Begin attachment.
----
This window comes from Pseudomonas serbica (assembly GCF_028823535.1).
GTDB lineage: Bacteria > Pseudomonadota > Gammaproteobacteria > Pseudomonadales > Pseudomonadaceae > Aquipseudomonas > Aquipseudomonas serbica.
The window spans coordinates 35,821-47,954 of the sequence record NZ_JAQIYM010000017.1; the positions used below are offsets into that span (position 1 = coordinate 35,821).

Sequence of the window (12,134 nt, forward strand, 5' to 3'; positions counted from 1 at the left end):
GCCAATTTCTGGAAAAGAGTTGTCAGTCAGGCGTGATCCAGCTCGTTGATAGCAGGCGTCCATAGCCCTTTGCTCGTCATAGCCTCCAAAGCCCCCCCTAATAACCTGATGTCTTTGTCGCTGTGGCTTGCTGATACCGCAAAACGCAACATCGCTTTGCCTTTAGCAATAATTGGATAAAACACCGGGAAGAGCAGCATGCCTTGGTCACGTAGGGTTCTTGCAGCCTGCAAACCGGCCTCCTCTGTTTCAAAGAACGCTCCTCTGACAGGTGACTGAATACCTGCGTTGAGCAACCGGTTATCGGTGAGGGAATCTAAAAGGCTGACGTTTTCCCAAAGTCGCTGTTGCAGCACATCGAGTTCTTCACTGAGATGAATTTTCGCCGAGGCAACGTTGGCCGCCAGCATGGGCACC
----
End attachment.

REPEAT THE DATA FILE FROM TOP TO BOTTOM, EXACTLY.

This window comes from Pseudomonas serbica (assembly GCF_028823535.1).
GTDB lineage: Bacteria > Pseudomonadota > Gammaproteobacteria > Pseudomonadales > Pseudomonadaceae > Aquipseudomonas > Aquipseudomonas serbica.
The window spans coordinates 35,821-47,954 of the sequence record NZ_JAQIYM010000017.1; the positions used below are offsets into that span (position 1 = coordinate 35,821).

Sequence of the window (12,134 nt, forward strand, 5' to 3'; positions counted from 1 at the left end):
GCCAATTTCTGGAAAAGAGTTGTCAGTCAGGCGTGATCCAGCTCGTTGATAGCAGGCGTCCATAGCCCTTTGCTCGTCATAGCCTCCAAAGCCCCCCCTAATAACCTGATGTCTTTGTCGCTGTGGCTTGCTGATACCGCAAAACGCAACATCGCTTTGCCTTTAGCAATAATTGGATAAAACACCGGGAAGAGCAGCATGCCTTGGTCACGTAGGGTTCTTGCAGCCTGCAAACCGGCCTCCTCTGTTTCAAAGAACGCTCCTCTGACAGGTGACTGAATACCTGCGTTGAGCAACCGGTTATCGGTGAGGGAATCTAAAAGGCTGACGTTTTCCCAAAGTCGCTGTTGCAGCACATCGAGTTCTTCACTGAGATGAATTTTCGCCGAGGCAACGTTGGCCGCCAGCATGGGCACC